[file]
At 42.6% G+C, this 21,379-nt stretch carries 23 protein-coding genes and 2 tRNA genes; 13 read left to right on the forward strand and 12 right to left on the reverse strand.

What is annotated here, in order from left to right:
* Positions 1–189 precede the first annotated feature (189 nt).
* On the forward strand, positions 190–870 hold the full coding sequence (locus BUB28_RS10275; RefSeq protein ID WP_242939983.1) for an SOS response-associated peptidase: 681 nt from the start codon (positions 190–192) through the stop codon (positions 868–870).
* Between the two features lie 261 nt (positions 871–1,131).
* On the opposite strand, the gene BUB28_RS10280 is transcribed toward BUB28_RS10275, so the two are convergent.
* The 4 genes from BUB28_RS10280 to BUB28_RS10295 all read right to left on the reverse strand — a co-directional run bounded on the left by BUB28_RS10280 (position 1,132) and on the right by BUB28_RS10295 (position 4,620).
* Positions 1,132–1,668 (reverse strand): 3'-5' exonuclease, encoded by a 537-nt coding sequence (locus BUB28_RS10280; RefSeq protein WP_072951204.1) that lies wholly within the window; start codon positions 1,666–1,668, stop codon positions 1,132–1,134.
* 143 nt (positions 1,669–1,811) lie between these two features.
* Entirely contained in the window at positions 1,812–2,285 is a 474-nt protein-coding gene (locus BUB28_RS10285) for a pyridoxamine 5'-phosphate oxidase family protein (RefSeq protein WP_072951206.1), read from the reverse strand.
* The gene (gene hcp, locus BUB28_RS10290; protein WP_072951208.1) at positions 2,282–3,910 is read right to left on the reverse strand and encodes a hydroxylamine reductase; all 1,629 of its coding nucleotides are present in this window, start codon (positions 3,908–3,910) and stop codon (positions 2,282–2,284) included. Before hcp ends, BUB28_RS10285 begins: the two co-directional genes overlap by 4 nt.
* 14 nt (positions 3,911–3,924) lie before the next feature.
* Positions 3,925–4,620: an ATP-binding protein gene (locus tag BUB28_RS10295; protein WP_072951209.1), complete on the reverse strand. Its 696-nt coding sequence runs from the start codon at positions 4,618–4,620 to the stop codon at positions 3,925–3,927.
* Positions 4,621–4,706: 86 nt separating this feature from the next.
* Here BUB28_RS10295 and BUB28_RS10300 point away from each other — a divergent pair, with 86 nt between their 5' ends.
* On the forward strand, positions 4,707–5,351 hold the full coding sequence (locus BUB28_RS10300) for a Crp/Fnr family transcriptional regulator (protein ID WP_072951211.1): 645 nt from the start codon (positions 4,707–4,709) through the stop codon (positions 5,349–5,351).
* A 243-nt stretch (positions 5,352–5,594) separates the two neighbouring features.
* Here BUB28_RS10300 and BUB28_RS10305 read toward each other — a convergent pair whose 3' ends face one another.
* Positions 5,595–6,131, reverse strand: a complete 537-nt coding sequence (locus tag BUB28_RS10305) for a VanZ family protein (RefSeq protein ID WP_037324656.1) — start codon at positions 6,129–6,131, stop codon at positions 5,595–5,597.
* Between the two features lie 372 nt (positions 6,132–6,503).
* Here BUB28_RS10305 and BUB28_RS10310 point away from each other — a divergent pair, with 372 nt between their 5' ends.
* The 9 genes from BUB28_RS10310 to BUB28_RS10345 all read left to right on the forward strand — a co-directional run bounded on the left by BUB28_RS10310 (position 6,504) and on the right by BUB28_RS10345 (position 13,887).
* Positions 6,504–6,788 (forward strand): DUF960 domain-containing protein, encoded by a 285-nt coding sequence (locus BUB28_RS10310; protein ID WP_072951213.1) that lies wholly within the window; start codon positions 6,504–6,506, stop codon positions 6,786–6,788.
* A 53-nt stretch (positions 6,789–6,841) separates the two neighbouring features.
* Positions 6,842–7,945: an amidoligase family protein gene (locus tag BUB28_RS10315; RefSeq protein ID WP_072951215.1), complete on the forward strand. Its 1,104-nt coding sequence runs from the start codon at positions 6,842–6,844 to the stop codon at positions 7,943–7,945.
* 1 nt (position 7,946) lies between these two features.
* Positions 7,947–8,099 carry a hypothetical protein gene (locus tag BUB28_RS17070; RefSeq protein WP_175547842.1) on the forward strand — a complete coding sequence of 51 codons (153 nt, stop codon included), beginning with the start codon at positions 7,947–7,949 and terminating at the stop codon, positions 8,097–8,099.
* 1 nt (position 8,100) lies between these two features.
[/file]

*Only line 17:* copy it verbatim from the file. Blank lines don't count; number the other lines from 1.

* A 243-nt stretch (positions 5,352–5,594) separates the two neighbouring features.